was an art style that focused on the human form, depicted in intricate
poses and in exaggerated, not always realistic settings. The term
Mannerism was derived from the Italian word maniera, translated as
“style.” Mannerism developed in Florence and Rome between 1520 and 1600,
as a style that rejected the balance of the Renaissance period in favor
of a more emotional and distorted point of view. This art style
reflected the tension in Europe at the time of its popularity.
The Mannerism Movement eventually gained favor in northern Italy and most of central and northern Europe. Paintings contained artificial color and unrealistic spatial proportions. Figures were often elongated and exaggerated, positioned in imaginative and complex poses. Works of the movement are often unsettling and strange, probably a result of the time period’s upheaval from the Reformation, the plague, and the sack of Rome. In 1600, Mannerists were accused of disrupting the unity of Renaissance classicism. However, in retrospect, the Mannerist movement supplied the link between Renaissance perfection and the emotional Baroque art that later developed in the 17th century.
The sixteenth-century artist and critic Vasari, himself a mannerist, believed that excellence in painting demanded refinement, richness of invention, and virtuoso technique, criteria that emphasized the artist’s intellect. More important than his carefully recreated observation of nature was the artist’s mental conception and its elaboration. This intellectual bias was, in part, a natural consequence of the artist’s new status in society. No longer regarded as craftsmen, painters and sculptors took their place with scholars, poets, and humanists in a climate that fostered an appreciation for elegance, complexity, and even precocity.
More than any other Venetian artist, Tintoretto (his painting “Origin of the Milky Way“ is shown above) embraced the emotional aspects of Mannerism. He was a huge fan of Michelangelo, whose influence can clearly be seen. Although Tintoretto was prolific, and one of the most successful Venetian painter in the generation after Titian's death, little is known of his life. For his phenomenal energy in painting Tintoretto was termed Il Furioso, and his dramatic use of perspective space and special lighting effects are what Tintoretto is best known for today.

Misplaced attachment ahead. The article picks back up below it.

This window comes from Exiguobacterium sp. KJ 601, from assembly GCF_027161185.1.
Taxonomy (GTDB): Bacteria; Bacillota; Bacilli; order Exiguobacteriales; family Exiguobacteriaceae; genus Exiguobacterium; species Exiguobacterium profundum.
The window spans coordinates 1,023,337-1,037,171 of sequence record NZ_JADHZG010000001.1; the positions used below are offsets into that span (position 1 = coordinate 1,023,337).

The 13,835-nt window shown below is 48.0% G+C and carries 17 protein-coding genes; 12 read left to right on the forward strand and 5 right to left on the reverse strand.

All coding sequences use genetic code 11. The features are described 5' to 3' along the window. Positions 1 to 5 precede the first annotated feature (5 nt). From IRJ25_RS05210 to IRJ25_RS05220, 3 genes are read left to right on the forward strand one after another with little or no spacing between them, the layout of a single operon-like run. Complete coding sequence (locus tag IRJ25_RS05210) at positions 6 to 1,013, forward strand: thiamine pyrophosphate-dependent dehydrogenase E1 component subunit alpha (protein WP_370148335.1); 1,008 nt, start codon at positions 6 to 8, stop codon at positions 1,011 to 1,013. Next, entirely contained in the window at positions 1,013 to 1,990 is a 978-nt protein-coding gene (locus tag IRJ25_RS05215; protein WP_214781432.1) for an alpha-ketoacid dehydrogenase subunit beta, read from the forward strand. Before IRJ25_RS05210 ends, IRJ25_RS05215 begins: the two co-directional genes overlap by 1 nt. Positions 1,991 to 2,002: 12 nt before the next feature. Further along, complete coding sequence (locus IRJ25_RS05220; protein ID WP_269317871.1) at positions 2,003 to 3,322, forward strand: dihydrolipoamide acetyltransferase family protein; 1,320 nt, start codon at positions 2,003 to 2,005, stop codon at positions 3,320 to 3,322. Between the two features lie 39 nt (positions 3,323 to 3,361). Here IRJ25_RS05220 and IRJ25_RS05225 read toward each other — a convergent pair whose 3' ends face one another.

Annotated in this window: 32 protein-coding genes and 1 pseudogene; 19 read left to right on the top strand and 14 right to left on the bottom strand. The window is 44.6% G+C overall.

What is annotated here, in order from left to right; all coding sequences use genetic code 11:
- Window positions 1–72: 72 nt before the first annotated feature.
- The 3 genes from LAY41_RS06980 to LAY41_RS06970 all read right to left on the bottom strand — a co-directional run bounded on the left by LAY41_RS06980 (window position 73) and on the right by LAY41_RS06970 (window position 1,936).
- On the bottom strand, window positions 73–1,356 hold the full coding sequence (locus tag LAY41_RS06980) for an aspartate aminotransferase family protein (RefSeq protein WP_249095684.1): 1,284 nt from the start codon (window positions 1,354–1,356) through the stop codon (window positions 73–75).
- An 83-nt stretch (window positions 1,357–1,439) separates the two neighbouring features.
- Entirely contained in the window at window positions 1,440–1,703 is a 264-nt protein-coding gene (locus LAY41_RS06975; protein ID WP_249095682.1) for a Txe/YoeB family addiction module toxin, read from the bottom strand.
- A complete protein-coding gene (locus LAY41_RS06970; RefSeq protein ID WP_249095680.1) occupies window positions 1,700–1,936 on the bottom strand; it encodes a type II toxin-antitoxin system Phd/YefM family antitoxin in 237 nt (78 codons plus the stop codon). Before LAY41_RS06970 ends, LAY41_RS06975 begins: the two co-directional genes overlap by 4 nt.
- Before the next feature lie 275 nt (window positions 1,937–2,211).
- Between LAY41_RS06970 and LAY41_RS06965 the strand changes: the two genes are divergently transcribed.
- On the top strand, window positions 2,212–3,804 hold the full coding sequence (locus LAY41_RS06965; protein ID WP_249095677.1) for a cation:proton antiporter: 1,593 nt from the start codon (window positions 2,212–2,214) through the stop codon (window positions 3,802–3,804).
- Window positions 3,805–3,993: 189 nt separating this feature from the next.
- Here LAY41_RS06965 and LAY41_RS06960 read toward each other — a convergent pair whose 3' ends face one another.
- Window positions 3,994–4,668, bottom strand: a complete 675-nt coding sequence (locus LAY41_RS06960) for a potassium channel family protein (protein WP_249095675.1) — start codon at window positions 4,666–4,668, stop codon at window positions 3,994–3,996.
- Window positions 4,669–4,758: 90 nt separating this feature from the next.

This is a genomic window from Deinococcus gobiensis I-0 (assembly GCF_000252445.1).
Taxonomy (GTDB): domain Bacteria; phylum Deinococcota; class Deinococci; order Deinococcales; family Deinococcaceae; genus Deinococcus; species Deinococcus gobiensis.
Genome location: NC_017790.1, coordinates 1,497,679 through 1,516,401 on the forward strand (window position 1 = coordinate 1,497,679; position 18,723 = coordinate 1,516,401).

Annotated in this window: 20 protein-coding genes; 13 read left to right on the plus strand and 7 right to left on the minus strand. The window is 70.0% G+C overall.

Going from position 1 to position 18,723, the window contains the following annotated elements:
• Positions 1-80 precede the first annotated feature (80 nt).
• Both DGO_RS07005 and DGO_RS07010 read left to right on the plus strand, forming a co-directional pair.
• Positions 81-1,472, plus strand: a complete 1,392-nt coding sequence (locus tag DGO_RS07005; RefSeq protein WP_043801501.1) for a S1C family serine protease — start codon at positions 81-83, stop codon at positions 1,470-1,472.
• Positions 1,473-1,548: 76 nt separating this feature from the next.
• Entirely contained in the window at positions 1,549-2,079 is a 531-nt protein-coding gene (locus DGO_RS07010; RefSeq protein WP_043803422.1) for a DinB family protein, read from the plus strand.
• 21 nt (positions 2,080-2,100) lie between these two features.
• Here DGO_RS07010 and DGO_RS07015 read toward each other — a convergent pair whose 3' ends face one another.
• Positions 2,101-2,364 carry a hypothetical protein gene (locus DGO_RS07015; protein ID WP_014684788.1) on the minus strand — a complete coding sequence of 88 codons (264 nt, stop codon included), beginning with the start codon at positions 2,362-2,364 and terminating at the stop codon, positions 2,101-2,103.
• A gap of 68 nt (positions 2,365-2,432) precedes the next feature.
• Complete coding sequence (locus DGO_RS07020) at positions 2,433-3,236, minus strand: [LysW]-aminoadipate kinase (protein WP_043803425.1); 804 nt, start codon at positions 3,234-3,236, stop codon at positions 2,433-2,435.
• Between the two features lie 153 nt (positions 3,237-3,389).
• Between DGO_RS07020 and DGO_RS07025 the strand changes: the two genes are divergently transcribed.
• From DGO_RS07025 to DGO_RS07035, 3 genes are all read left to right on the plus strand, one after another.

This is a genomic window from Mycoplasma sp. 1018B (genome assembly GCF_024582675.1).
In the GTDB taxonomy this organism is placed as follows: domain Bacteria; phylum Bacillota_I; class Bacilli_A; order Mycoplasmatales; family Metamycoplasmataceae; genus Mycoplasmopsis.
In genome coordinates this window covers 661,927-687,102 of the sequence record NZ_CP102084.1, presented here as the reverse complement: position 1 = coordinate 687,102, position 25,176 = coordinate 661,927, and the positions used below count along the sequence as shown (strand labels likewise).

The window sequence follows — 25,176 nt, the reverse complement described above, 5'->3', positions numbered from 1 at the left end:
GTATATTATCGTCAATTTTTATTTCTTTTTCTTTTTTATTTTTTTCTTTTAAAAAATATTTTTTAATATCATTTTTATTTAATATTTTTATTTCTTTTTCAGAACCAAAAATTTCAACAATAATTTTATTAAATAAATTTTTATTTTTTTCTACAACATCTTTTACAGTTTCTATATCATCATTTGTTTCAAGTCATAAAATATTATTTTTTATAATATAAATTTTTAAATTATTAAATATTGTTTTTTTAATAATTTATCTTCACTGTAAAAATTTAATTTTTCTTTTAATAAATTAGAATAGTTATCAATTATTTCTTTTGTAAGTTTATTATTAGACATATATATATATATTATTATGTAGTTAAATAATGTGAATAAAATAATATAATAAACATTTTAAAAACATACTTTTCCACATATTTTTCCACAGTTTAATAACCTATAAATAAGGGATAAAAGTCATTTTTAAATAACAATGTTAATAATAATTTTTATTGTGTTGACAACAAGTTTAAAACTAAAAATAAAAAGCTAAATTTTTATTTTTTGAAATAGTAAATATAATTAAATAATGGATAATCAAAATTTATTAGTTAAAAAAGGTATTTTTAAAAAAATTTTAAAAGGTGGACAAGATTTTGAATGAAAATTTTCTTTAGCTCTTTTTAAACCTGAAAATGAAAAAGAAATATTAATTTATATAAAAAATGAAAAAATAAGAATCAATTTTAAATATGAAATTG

El Greco is arguably the best-known Mannerist painter. Born on Crete, then a possession of Venice, El Greco learned his craft in the Byzantine manner. An extremely pious, cultured man, El Greco's very intense, spiritual works are famed for their tortuously elongated figures. The most unusual painter in 16th-century Europe, El Greco combined the strict Byzantine style of his homeland, Greece, with influences received during his studies in Venice and the medieval tradition of the country where he worked, Spain. El Greco's dramatic and expressionistic style was met with puzzlement by his contemporaries but found appreciation in the 20th century. He later spent enough time in Venice itself to pick up dramatic color techniques, then synthesized all into a whole after settling in Spain. The spirited Counter-Reformation going on in El Greco's new home lent itself to his mystical and religious themes. El Greco's art style was so completely unique that it died with him, its loss unnoticed for centuries. El Greco has been characterized by modern scholars as an artist so individual that he belongs to no conventional school.
The Mannerist artists now had actual works, from antiquity, to study. No longer did they need to use their respective imagination when it came to Classical stylization. Artists had gained technical knowledge during the Renaissance, such as the use of oil paints and perspective, which would never again be lost to a "dark" age. Another new development at this time was rudimentary archaeology. High Renaissance art was natural, graceful, balanced and harmonious but the art of Mannerism was quite different. While technically masterful, Mannerist compositions were full of clashing colors, disquieting figures with abnormally elongated limbs, emotion and bizarre themes that combined Classicism, Christianity and mythology.